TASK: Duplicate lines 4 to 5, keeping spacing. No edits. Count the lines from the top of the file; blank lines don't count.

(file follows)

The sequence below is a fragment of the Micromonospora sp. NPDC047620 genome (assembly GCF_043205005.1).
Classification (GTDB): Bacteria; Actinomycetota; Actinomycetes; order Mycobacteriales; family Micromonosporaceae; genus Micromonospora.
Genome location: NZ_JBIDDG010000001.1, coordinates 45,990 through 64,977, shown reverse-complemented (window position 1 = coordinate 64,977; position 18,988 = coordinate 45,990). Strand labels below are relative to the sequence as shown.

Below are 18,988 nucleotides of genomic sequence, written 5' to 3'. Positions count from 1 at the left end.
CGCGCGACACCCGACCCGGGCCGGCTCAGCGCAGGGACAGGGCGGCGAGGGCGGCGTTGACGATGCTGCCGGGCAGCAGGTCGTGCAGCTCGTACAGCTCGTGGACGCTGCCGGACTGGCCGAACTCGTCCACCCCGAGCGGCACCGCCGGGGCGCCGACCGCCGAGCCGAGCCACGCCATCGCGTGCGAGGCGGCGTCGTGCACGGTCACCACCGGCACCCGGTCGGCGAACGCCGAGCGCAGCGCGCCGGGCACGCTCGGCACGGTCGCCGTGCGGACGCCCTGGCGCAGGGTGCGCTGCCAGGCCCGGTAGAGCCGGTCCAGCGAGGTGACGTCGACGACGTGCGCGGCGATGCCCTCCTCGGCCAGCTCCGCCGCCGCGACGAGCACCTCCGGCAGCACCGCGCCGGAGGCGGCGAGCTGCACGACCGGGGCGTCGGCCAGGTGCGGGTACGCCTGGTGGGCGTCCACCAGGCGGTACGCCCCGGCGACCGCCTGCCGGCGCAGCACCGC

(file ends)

Below are 18,988 nucleotides of genomic sequence, written 5' to 3'. Positions count from 1 at the left end.
CGCGCGACACCCGACCCGGGCCGGCTCAGCGCAGGGACAGGGCGGCGAGGGCGGCGTTGACGATGCTGCCGGGCAGCAGGTCGTGCAGCTCGTACAGCTCGTGGACGCTGCCGGACTGGCCGAACTCGTCCACCCCGAGCGGCACCGCCGGGGCGCCGACCGCCGAGCCGAGCCACGCCATCGCGTGCGAGGCGGCGTCGTGCACGGTCACCACCGGCACCCGGTCGGCGAACGCCGAGCGCAGCGCGCCGGGCACGCTCGGCACGGTCGCCGTGCGGACGCCCTGGCGCAGGGTGCGCTGCCAGGCCCGGTAGAGCCGGTCCAGCGAGGTGACGTCGACGACGTGCGCGGCGATGCCCTCCTCGGCCAGCTCCGCCGCCGCGACGAGCACCTCCGGCAGCACCGCGCCGGAGGCGGCGAGCTGCACGACCGGGGCGTCGGCCAGGTGCGGGTACGCCTGGTGGGCGTCCACCAGGCGGTACGCCCCGGCGACCGCCTGCCGGCGCAGCACCGC